Restoration of an Oddball 18-36 Gray Tractor
Leslie C. McDaniel
Tom Mariska with family members, taking the restored Gray out for a spin at a local Pioneer Power show.
Most tractor collectors pick new treasures based on good looks. But when Tom Mariska fell in love with a 1918 18-36 Gray, it was a case of reverse appeal.
"I liked it because of it's odd appearance," he says. "It's a very awkward looking tractor."
The Gray, manufactured in Minneapolis, Minn. (about an hour from Tom's home in Montgomery, Minn.), features just one drive wheel, five feet wide, with lugs all around. It's long, it's heavy (weighing in at some 6,000 pounds), and it's awkward to work with. And it's Tom's pride and joy.
"When I take it out to shows or parades, it gets an awful lot of lookers," he says. "It's just so odd; it's so different from any other old tractor."
Much of the tractor's problem, he says, is fundamentals.
"It was very poorly designed," he says. "It's real long ... it wouldn't have been a very handy tractor to have around the farm. The steering is very rough, very awkward, and it rides very rough on the road.
"If you worked in the field with that unit for one day," he says, "you'd probably need a couple of days' rest afterwards."
Tom, a retired farmer, is the third generation of his family to live on what is now a Century Farm. He found the Gray close to home.
"I got it from a couple of neighbors," he says. "They were bachelor brothers who played with it in the fields. I didn't get it until after they passed away, though, so I don't know where they got it, and I don't have any history on it. They went to a lot of swap meets; they may have gotten it at one of those."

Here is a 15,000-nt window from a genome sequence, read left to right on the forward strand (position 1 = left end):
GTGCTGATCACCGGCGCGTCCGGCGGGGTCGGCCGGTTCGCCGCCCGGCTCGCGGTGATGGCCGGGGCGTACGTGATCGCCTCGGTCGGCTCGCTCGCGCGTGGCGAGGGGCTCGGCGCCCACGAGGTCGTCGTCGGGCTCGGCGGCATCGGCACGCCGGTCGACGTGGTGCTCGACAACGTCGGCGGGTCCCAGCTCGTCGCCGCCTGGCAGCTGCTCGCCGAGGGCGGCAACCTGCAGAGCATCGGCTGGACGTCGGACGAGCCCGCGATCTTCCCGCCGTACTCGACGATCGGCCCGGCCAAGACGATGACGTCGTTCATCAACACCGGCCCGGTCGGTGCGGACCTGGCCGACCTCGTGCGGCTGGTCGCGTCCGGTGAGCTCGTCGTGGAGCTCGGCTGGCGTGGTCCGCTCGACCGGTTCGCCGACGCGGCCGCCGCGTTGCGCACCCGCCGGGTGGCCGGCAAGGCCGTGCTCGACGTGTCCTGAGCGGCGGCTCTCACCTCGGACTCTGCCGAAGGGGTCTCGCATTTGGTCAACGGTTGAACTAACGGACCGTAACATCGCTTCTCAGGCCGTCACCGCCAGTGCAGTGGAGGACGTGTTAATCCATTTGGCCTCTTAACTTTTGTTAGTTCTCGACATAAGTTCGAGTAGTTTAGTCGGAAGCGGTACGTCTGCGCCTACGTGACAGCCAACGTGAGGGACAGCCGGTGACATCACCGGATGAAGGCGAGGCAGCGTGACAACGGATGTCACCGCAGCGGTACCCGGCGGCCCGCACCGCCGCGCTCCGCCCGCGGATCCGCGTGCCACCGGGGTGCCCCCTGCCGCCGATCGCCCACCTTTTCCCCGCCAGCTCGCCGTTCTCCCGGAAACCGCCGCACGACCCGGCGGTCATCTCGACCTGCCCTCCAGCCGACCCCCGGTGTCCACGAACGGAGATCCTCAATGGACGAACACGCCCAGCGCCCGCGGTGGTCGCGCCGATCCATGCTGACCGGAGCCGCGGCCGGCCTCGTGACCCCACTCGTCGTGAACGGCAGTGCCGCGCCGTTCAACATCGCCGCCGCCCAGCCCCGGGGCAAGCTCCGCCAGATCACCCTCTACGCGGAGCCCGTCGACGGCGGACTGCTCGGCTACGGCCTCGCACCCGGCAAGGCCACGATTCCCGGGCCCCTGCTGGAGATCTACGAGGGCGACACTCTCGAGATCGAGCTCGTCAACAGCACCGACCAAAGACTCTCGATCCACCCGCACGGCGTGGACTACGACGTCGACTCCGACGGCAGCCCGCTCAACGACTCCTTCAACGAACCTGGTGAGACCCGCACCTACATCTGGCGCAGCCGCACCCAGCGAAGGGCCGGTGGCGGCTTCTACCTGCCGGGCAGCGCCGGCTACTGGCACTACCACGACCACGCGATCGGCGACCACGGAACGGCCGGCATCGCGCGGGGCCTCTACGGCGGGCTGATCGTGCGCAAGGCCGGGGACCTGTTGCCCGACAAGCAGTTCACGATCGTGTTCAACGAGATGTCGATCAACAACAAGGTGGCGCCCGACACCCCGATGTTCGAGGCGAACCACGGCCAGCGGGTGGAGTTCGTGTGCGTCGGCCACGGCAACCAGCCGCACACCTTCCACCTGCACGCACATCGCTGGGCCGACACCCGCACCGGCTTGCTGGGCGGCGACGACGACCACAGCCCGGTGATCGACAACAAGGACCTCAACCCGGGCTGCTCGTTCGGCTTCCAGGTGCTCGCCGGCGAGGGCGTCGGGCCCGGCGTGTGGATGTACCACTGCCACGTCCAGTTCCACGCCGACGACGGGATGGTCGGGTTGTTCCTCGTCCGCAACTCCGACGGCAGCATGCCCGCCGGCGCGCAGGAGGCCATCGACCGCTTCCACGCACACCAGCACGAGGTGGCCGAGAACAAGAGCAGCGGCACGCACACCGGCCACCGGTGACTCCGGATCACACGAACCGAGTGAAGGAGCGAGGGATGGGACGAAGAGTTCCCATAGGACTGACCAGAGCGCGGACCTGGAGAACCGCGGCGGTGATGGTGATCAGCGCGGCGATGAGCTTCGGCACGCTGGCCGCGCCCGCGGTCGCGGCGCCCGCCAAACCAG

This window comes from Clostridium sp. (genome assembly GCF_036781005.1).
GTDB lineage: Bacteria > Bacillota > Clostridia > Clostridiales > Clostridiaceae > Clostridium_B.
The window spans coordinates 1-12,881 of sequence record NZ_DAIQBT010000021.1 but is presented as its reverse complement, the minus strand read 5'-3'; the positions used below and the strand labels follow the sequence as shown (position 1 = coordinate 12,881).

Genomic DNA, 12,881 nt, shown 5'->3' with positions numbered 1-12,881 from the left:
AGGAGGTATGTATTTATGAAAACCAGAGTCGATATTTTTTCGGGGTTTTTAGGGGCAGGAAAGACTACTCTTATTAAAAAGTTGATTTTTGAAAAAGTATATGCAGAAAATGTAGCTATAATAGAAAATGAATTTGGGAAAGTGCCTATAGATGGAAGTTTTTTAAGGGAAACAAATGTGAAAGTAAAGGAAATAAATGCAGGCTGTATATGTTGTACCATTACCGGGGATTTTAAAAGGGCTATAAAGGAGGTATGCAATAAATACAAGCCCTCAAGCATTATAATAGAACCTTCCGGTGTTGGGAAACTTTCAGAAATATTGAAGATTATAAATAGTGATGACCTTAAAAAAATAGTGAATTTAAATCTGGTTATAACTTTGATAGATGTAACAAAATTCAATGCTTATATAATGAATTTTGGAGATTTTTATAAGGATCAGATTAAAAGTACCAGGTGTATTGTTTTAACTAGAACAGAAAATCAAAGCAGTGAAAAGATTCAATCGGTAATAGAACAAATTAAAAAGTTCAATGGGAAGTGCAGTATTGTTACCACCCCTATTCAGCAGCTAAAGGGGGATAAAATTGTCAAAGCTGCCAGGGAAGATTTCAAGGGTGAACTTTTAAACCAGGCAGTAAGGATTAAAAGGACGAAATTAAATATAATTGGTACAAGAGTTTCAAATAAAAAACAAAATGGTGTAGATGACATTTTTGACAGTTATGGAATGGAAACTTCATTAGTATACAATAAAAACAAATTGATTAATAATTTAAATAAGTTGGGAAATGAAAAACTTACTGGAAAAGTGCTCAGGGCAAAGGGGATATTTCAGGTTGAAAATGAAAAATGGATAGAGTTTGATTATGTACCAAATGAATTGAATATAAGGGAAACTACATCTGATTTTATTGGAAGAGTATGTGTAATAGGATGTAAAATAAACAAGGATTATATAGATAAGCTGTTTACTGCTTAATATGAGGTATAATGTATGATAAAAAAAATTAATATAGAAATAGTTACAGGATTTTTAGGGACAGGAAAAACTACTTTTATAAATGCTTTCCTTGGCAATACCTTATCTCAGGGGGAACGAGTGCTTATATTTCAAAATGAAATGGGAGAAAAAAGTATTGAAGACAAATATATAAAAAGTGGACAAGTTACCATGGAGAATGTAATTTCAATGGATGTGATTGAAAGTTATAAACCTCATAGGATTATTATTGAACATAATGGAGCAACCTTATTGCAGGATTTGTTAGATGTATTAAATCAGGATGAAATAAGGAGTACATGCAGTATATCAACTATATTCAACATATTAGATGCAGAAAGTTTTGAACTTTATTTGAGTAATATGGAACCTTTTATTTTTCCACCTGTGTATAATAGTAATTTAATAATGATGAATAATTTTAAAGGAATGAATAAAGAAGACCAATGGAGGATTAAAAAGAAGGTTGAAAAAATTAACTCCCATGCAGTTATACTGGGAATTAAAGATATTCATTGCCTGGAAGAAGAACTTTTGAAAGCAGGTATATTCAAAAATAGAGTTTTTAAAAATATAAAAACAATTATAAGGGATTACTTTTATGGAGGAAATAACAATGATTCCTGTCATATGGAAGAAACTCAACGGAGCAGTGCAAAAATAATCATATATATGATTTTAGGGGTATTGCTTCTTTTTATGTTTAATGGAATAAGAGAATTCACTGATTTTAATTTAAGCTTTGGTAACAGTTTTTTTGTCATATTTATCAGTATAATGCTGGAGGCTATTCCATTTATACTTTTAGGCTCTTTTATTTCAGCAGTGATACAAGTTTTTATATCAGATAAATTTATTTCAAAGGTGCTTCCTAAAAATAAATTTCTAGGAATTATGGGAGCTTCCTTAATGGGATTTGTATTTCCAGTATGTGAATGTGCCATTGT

Tom is capable of doing all the restoration work himself. But he got help on the Gray.
"It was just so huge," he says.
The tractor had seen better days.
"When I got it, it wasn't in running order," he says. "It had been left outdoors, and it was really weathered. The intake and exhaust valves were all rusted in, and we had to use a torch to loosen them up."
The Gray was complete when he got it, but many parts were worn or broken.
"Major parts of the engine had to be restored," he says. "We had to replace the valves, and we made up some gaskets. And we had some delicate work done on the carburetor; it was really worn out."
Replacement parts, of course, were not available.
"We just used parts from other tractors, revamped them to make them work," he says, "or had parts made."
The original paint color could still be seen in the corners, so Tom was able to match that.
"I had it sandblasted, and repainted as close to the original as possible," he says.
Part of the original lettering remained, so he took photographs, measured and diagrammed, and had new decals produced.
After a year's work, the restoration was complete. Tom was satisfied with the results.
"It isn't like new," he says, "but I didn't expect it to be. When you're restoring old equipment like that, you have to expect some problems. You have to hunt up things, make some things. Some things are going to break, and you have to make new ones. I expected challenges.
"I always liked mechanical work, and I always liked a challenge," he said. "This gave me one. It was quite a job; quite time consuming."
Twelve years later, the tractor still "runs pretty well," he says. That wasn't always the case.
"The first time I paraded the Gray, it stalled on me," he says. "That was before I had the carburetor work done. People around here gave me an awful bad time about it."
Tom's found few Gray owners to commiserate with.
"Most of these tractors were exported to Europe," he says. "They're very scarce here. I believe there's only two in Minnesota."
Other tractors in Tom's collection include his father's 1936 WC Allis Chalmers, an Oliver Hart-Parr 18-28 and a Massey Harris 22.
"The Allis is my latest restoration," he says. "I used that tractor as a boy. It's something that just feels good to have on the place. It looks and works pretty good."
He also collect vintage vehicles. He has a '27 Model T Ford truck, a 48 Kaiser and is currently working on a '29 Studebaker.
"I call it Al Capone's car," he says. Whether it's a car or a truck or a tractor, though, Tom's found that restoration work moves slowly.
"I work at restoration a little bit at a time," he says. "It takes a long time to restore something, and there's always a lot of upkeep on the farm. I'd like to finish the Studebaker, and then maybe fish more." FC
For more information: Tom Mariska, Route 1, Box 22, Montgomery, Minn. 56069; (507) 364-7605.